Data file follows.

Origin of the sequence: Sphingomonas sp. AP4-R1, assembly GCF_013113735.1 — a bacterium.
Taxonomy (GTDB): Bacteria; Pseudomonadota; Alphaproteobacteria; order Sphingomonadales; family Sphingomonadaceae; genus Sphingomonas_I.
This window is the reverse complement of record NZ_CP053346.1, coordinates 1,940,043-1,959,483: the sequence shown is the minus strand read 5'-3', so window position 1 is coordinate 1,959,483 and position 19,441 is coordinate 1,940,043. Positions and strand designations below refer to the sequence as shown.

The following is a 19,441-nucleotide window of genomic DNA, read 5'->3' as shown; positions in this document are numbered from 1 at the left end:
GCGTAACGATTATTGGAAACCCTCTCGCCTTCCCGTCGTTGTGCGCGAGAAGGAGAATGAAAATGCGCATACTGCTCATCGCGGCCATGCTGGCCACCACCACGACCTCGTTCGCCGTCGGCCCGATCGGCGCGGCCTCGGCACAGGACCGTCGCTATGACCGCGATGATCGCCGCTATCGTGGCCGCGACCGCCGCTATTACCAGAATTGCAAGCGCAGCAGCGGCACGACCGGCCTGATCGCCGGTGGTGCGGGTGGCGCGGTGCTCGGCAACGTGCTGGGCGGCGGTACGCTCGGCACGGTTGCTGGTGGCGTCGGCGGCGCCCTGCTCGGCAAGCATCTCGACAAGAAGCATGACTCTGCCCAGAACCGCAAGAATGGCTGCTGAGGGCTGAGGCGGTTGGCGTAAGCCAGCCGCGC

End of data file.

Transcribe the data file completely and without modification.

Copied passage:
Origin of the sequence: Sphingomonas sp. AP4-R1, assembly GCF_013113735.1 — a bacterium.
Taxonomy (GTDB): Bacteria; Pseudomonadota; Alphaproteobacteria; order Sphingomonadales; family Sphingomonadaceae; genus Sphingomonas_I.
This window is the reverse complement of record NZ_CP053346.1, coordinates 1,940,043-1,959,483: the sequence shown is the minus strand read 5'-3', so window position 1 is coordinate 1,959,483 and position 19,441 is coordinate 1,940,043. Positions and strand designations below refer to the sequence as shown.

The following is a 19,441-nucleotide window of genomic DNA, read 5'->3' as shown; positions in this document are numbered from 1 at the left end:
GCGTAACGATTATTGGAAACCCTCTCGCCTTCCCGTCGTTGTGCGCGAGAAGGAGAATGAAAATGCGCATACTGCTCATCGCGGCCATGCTGGCCACCACCACGACCTCGTTCGCCGTCGGCCCGATCGGCGCGGCCTCGGCACAGGACCGTCGCTATGACCGCGATGATCGCCGCTATCGTGGCCGCGACCGCCGCTATTACCAGAATTGCAAGCGCAGCAGCGGCACGACCGGCCTGATCGCCGGTGGTGCGGGTGGCGCGGTGCTCGGCAACGTGCTGGGCGGCGGTACGCTCGGCACGGTTGCTGGTGGCGTCGGCGGCGCCCTGCTCGGCAAGCATCTCGACAAGAAGCATGACTCTGCCCAGAACCGCAAGAATGGCTGCTGAGGGCTGAGGCGGTTGGCGTAAGCCAGCCGCGC